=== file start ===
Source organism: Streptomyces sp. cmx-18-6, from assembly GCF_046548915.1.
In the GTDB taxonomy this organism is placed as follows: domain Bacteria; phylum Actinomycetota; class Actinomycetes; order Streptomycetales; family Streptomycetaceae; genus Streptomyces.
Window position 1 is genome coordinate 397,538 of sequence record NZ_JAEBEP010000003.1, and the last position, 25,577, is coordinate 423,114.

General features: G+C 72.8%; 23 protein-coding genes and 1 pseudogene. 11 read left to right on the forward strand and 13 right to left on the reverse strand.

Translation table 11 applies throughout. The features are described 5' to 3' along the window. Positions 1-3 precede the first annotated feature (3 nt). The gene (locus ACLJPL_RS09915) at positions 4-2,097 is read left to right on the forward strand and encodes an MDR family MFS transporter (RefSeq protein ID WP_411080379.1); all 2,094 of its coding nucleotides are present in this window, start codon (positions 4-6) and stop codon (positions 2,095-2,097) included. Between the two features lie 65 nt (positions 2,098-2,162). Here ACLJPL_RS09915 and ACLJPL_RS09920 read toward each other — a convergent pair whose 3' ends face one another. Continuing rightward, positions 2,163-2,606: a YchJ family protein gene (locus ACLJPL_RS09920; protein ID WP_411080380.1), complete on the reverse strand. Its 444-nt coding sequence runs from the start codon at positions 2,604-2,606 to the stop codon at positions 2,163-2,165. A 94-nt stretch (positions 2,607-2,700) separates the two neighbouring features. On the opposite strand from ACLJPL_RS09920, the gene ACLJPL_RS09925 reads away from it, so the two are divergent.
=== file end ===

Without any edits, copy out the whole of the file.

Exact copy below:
Source organism: Streptomyces sp. cmx-18-6, from assembly GCF_046548915.1.
In the GTDB taxonomy this organism is placed as follows: domain Bacteria; phylum Actinomycetota; class Actinomycetes; order Streptomycetales; family Streptomycetaceae; genus Streptomyces.
Window position 1 is genome coordinate 397,538 of sequence record NZ_JAEBEP010000003.1, and the last position, 25,577, is coordinate 423,114.

General features: G+C 72.8%; 23 protein-coding genes and 1 pseudogene. 11 read left to right on the forward strand and 13 right to left on the reverse strand.

Translation table 11 applies throughout. The features are described 5' to 3' along the window. Positions 1-3 precede the first annotated feature (3 nt). The gene (locus ACLJPL_RS09915) at positions 4-2,097 is read left to right on the forward strand and encodes an MDR family MFS transporter (RefSeq protein ID WP_411080379.1); all 2,094 of its coding nucleotides are present in this window, start codon (positions 4-6) and stop codon (positions 2,095-2,097) included. Between the two features lie 65 nt (positions 2,098-2,162). Here ACLJPL_RS09915 and ACLJPL_RS09920 read toward each other — a convergent pair whose 3' ends face one another. Continuing rightward, positions 2,163-2,606: a YchJ family protein gene (locus ACLJPL_RS09920; protein ID WP_411080380.1), complete on the reverse strand. Its 444-nt coding sequence runs from the start codon at positions 2,604-2,606 to the stop codon at positions 2,163-2,165. A 94-nt stretch (positions 2,607-2,700) separates the two neighbouring features. On the opposite strand from ACLJPL_RS09920, the gene ACLJPL_RS09925 reads away from it, so the two are divergent.